On its own it's actually a good story, but I'm rating it as a Holmes pastiche and unfortunately it is not a very faithful pastiche at all. If more research had been done, if the author had set rules for herself and limitations so as not to get too carried away (like Anthony Horowitz did).
It's a shame. What started out as an interesting story was only destined to fall flat in the end.



Sorry for using this on so many reviews. I just think the photo can fit so many situations.

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Saturday, March 5, 2016

Review: The continued Adventures of Sherlock Holmes

The continued Adventures of Sherlock Holmes The continued Adventures of Sherlock Holmes by Samuel Ingraldi
My rating: 2 of 5 stars

In the simplest terms, too short.
The so-called "resurrection" of the diabolical Professor James Moriarty has been done before (many times, in fact). Counting this short story, I have already perused three novels concerning the return of the Napoleon of Crime. This was a well-done version, but it wasn't enough for me.
I feel that, to make it more convincing, this story really would have benefited from a few scenes from Holmes' POV - and therefore some lines from the professor. Perhaps some inner thoughts from each man during the climax as they settle their conflict once and for all?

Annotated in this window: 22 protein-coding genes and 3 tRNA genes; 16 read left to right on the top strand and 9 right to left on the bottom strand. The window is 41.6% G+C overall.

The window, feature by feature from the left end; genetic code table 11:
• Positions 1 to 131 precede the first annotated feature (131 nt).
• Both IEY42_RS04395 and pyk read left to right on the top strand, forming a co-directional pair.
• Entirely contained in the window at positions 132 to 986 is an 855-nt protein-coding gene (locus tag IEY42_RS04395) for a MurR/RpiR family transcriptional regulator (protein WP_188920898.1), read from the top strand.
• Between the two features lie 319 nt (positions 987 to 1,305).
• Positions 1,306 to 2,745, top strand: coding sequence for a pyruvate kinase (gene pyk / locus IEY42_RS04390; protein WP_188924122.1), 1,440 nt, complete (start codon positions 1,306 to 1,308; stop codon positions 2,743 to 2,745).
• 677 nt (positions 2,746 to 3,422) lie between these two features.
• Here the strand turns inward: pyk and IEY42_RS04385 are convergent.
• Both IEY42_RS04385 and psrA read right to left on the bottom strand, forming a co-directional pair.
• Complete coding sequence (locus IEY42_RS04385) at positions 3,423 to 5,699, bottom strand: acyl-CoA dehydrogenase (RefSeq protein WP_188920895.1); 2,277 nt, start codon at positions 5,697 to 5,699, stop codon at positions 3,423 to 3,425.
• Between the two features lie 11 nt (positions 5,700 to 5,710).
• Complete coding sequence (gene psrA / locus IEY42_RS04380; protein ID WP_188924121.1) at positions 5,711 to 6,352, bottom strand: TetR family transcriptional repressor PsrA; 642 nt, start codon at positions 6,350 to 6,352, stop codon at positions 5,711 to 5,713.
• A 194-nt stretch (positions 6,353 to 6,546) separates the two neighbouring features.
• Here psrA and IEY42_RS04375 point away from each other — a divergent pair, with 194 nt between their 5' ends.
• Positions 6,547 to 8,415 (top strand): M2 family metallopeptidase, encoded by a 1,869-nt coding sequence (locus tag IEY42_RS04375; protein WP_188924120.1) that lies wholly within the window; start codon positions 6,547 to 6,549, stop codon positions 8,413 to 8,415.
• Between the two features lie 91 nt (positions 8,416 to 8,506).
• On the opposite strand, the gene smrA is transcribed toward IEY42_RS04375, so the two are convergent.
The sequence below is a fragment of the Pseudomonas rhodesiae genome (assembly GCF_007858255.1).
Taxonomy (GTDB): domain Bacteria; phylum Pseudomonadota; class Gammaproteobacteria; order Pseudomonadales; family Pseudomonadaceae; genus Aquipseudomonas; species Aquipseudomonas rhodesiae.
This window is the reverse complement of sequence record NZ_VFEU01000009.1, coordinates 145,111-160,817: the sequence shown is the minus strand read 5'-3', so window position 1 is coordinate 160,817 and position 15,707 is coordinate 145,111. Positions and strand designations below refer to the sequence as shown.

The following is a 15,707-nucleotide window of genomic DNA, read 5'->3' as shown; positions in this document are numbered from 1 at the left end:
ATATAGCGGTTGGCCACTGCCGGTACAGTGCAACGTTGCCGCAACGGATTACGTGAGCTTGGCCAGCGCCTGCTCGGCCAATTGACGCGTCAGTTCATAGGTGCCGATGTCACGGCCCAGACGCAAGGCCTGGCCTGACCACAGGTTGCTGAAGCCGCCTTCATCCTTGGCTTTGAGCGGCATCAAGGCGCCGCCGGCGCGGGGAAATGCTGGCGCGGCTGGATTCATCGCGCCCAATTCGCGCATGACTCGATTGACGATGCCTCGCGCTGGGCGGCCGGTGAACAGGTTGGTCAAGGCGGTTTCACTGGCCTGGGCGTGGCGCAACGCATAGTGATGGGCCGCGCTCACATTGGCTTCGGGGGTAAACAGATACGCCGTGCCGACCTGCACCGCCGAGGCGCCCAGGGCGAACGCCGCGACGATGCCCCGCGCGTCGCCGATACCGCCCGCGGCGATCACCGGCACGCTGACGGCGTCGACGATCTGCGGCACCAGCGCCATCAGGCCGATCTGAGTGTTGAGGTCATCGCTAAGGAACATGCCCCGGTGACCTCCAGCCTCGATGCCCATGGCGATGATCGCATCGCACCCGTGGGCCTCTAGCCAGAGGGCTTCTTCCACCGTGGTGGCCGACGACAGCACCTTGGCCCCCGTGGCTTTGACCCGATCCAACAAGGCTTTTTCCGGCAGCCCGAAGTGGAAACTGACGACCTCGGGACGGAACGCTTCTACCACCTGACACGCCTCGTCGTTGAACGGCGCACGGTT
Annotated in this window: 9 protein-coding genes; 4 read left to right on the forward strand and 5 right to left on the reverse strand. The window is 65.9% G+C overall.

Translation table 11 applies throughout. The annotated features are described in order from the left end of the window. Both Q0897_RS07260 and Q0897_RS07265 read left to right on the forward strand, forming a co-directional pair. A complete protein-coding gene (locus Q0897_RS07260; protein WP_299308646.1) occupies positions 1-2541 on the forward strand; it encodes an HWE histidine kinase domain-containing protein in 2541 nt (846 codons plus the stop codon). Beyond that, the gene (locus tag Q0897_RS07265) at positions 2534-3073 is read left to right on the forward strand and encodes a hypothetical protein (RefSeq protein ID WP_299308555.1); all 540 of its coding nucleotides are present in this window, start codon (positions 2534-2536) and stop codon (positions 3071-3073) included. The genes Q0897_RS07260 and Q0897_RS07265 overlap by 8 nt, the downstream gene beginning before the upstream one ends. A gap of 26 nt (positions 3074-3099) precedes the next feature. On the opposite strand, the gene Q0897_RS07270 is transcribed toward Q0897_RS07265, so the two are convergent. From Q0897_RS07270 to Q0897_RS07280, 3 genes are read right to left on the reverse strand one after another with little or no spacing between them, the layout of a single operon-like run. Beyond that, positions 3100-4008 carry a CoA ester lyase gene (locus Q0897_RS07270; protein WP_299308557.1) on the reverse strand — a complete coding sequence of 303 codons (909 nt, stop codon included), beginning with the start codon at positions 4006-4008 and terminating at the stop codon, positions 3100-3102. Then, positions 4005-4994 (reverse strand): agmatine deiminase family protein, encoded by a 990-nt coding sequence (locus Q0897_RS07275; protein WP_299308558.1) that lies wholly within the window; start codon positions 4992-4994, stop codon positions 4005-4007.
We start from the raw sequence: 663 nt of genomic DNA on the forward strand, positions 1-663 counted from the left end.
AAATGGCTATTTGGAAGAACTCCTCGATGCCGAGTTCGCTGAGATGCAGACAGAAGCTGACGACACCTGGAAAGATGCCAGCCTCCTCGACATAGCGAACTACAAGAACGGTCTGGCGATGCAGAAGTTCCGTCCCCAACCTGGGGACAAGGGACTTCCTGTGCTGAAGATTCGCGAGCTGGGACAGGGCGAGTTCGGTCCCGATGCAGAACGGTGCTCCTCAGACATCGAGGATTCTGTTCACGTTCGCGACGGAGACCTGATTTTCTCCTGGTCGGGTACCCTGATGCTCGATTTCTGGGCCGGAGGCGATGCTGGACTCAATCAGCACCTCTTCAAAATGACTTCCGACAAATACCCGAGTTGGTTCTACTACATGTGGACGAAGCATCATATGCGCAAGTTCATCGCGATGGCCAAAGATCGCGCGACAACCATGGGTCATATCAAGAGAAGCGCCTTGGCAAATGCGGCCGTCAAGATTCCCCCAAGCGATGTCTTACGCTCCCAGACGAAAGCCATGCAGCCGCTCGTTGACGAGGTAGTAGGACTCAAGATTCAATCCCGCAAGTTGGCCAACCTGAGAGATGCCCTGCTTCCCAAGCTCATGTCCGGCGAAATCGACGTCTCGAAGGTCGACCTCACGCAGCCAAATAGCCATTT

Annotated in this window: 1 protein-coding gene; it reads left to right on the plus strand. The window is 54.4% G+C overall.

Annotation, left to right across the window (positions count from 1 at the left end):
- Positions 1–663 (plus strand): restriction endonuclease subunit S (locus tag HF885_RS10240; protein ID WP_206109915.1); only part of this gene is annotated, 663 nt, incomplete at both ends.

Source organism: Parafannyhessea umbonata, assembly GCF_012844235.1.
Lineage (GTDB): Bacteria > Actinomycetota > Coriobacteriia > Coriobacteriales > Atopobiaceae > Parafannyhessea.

Just another small quip and I'm done: If Holmes said they could not just bring Moriarty to justice because there was no evidence of his dirty work, how did they have evidence of the gunfight? And was putting Moriarty to death really an appropriate punishment, since there was such little evidence?
This story could have been so much better. It's a shame it wasn't handled with more care.



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Tuesday, March 1, 2016

Review: Shadows Over Baker Street

Shadows Over Baker Street Shadows Over Baker Street by Michael Reaves
My rating: 4 of 5 stars

Please note that my rating of this book is merely the rating I gave out most often to the stories presented and does not represent the rating for every story. Those ratings make up my updates.

This novel shouldn't work. Sherlock Holmes mixing with the horrific characters and creations by H.P. Lovecraft. It shouldn't work.... but it does. It proves that a masterful hand is really the secret weapon to the best tribute, a hand that has done research and shown a love for both works from which the new story is drawn. From a shocking Jack-the-Ripperesque tale to a story that takes you back to Watson's time as soldier this book has something for everyone.

I really can't give this book a critique because of its structure, but I encourage those who are skeptical to give it a try. You may end up finding a favorite.

And, on that note, here's a list of my personal favorites
1. "A Study in Emerald" by Neil Gaiman
2. "The Case of the Wavy Black Dagger" by Steve Perry
3. "A Case of Royal Blood" by Steven-Elliot Altman
4. "The Weeping Masks" by James Lowder
5. "The Adventure of the Antiquarian's Niece" by Barbara Hambly